MMS Blog

Burnishing Face Mill Eliminates Manual Lapping, Polishing

In some cases, hand polishing or lapping is required to remove cutter witness marks and improve the finish of large, flat, machined surfaces. Results depend on people’s skill levels, and such tasks can prevent them from performing other, more value-adding duties. The Diamond Burnish Face Mill tool from Cogsdill installs in the spindle of a CNC machining center to enable it to perform a burnishing operation after machining. The tool can achieve surface finishes down to 0.01 HRa, depending on the material.

These rotating tools use multiple, spring-loaded nibs with diamond tips that cold-flow material peaks into valleys in one pass, leaving mirror-like finishes on the surfaces of most metals. These tools feature through-coolant delivery and can be used with any type of coolant, such as straight oils, soluble oils and synthetics. In operation, the nibs are brought into contact with the workpiece perpendicular to the surface being finished. The tool is then fed down into the workpiece an additional 0.002 to 0.003 inch to enable the diamond tip in each nib to disengage from stops and contact the material surface. The rotating tool then traverses the top of the part and completes the burnishing operation in one pass (multiple passes are required when the part surface is wider than the tool). The tool can also be used for interrupted-cut applications, such as the face of a flange with a keyway or multiple bolt holes. Spare diamond inserts are said to be easily replaced and available from stock. According to the company, achieving a uniform burnished finish requires a part surface flatness deviation of no more than 0.002 inch to keep the nibs preset spring load consistent.

One Example Changed the Course of 3D Printing at This GM Plant

General Motor’s Spring Hill, Tennessee, facility had a problem in 2017 — but those who worked there didn’t know it yet. The assembly plant was paying $37 a piece for a part used in more than 80 different jigs, fixtures and hand tools across the facility. This component was critical to maintaining smooth operations. It was also quite simple: a washer.

A moment came in 2017 when a purchasing manager was about to order more of these washers. It was then that Chris Gaddes found his opening.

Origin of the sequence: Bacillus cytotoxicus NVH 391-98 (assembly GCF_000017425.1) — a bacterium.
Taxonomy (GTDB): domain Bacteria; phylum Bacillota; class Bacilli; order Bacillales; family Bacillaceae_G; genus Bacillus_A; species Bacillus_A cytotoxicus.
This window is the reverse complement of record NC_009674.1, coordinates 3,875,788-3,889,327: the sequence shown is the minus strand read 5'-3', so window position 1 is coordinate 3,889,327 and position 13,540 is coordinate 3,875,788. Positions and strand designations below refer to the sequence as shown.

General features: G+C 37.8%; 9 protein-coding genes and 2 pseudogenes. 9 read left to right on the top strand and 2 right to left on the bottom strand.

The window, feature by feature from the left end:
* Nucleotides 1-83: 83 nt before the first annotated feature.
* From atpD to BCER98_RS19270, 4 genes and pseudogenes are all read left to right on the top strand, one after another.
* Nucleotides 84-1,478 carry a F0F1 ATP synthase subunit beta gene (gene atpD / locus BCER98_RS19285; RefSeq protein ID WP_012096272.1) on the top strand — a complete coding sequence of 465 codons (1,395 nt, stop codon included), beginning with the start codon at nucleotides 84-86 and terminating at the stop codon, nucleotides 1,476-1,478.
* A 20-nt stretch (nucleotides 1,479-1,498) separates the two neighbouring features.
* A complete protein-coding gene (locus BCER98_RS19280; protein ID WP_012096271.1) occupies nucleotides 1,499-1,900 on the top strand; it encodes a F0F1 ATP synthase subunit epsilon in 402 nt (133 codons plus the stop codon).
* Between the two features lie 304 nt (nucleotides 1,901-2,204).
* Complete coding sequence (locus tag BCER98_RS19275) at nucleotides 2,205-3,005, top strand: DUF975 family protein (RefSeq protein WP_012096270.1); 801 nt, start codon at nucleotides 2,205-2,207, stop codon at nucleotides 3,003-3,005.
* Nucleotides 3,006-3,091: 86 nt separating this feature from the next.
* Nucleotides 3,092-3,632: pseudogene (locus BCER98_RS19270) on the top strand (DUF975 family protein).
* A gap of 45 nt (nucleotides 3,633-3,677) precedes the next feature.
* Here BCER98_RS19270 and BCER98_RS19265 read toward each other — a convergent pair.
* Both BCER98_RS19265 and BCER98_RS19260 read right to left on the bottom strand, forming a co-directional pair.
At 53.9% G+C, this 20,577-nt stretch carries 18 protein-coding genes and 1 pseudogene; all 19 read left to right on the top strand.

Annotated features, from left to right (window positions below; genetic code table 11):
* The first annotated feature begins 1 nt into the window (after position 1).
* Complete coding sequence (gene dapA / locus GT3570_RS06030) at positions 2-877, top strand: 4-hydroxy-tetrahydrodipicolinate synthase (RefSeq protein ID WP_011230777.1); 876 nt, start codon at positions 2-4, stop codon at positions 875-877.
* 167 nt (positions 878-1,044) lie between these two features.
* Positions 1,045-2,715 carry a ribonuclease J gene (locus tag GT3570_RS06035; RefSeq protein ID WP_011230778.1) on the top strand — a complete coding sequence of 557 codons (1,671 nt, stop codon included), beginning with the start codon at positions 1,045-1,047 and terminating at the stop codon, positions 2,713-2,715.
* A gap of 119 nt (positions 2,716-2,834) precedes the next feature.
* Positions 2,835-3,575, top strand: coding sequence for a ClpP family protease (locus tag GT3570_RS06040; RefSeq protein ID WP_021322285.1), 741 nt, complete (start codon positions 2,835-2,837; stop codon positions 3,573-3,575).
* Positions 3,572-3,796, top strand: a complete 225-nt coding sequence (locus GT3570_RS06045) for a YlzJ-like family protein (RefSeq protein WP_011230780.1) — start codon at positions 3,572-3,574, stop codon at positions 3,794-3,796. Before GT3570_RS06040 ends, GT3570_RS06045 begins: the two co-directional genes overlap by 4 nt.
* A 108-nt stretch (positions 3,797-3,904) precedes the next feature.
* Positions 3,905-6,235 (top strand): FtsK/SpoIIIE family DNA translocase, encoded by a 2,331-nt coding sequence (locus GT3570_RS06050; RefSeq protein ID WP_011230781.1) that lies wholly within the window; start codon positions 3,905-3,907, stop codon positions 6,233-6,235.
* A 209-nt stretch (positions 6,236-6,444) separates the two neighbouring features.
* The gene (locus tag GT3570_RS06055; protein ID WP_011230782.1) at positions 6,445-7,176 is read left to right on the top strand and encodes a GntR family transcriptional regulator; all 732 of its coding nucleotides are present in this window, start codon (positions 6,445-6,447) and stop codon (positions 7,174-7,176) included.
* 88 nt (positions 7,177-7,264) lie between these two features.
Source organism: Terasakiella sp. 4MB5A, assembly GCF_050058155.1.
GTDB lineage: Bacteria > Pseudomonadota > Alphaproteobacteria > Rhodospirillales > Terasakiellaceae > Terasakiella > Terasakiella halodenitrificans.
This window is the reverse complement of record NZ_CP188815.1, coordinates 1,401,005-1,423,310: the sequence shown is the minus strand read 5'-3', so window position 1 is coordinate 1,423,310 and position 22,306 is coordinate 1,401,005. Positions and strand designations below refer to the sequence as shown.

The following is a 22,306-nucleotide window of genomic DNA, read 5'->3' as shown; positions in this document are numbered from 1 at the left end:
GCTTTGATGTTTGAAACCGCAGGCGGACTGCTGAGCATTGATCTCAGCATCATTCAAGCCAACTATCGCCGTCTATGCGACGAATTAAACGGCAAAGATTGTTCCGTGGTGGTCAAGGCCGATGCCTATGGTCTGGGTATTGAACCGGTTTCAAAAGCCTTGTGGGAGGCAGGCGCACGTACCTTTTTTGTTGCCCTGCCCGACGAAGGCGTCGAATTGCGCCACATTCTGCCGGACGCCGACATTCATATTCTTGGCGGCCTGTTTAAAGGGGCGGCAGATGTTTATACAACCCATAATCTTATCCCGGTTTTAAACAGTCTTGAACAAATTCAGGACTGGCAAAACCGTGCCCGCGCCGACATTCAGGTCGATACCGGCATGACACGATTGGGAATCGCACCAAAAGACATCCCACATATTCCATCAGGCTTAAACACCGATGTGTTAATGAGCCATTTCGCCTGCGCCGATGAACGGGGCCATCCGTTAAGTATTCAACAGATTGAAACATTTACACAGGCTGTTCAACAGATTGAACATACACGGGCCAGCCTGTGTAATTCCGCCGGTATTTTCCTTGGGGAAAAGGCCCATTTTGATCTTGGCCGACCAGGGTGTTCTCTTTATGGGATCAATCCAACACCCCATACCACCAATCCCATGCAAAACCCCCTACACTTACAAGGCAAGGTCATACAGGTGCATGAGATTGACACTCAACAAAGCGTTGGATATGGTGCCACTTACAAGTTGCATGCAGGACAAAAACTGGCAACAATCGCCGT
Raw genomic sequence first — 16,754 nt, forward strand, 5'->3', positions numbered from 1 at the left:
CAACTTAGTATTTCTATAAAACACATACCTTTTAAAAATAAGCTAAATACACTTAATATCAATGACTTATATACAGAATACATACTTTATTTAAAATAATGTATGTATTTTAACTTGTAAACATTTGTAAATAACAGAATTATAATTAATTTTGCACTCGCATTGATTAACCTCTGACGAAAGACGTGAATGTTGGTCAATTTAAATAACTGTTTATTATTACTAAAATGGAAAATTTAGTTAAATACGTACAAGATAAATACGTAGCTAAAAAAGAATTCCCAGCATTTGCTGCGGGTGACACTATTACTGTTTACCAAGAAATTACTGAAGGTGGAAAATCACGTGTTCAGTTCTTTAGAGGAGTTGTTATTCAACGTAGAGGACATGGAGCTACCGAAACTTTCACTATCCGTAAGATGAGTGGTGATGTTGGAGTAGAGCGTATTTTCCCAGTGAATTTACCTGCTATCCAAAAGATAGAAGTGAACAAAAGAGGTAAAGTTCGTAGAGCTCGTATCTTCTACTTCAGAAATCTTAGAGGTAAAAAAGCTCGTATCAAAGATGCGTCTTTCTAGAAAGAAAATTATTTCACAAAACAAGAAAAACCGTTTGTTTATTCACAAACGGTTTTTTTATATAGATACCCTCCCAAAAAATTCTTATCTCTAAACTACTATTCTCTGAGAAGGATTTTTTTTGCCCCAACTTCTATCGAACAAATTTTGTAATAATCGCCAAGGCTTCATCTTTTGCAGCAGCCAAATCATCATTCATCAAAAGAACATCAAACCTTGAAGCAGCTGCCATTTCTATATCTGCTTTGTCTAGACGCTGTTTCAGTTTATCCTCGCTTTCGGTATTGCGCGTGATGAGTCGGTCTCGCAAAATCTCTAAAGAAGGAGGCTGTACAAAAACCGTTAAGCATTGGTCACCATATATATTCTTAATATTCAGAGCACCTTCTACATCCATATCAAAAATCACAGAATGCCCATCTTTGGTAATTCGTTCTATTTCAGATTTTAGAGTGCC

By: Wayne Chaneski 3/12/2020

How To Audit Your Machine Shop Improvements

How To Audit Your Machine Shop Improvements

Often, companies do some pretty impressive things that make their operations better. Unfortunately, in too many situations, these impressive initiatives fade out. The improvements start to wither and the gains eventually disappear. It happens in more cases than we’d like to admit. Why?

We can point to many possible reasons, such as changing priorities, excessive effort required to sustain improvements, limited resource availability and more. Yet what is at the heart of these failures is often a lack of follow-up or willingness to audit the changes made.

For This CNC Machine Shop, Growth is Both Wonderful and Hard

The title of this column is something Matt Wardle, president and CEO of JD Machine, said to me during a recent chat to reconnect. The Ogden, Utah, contract shop was a Top Shops Honors Program winner in 2013. Since then, its annual sales have nearly doubled. In fact, the shop has averaged 18% annual sales growth since his father, J. Don, started the business in 1980.

Mr. Wardle points to JD Machine’s production system, quality management system, enterprise resource planning system, continuous improvement initiatives and machine operator accountability concept (determining if hourly scheduled production numbers are being met) as helping both spur and manage that growth. The shop currently employs 205 people compared to 135 in 2013. Although it maintains a low turnover rate, it faces the same challenge as other shops in recruiting potential new hires, which is exacerbated by its continued growth. Mr. Wardle says this is especially problematic in Northern Utah because it is a strong manufacturing hub with some big players. “Competition for shopfloor talent is high. As a result, manufacturing employers have to take it upon ourselves to address this problem,” he notes.

As scary as headlines and the associated economic headwinds may be, panicking about the novel Coronavirus benefits no one. Rather than acting rashly based on guy instinct, businesses should analyze and act on evidence, particularly data of the sort provided by Modern Machine Shop publisher Gardner Business Media’s own in-house intelligence division. Here, I talk to Michael Guckes, chief economist of Gardner Intelligence, about the data we track, how the metalworking economy is responding to the virus, and the advantages of a rational, data-driven response.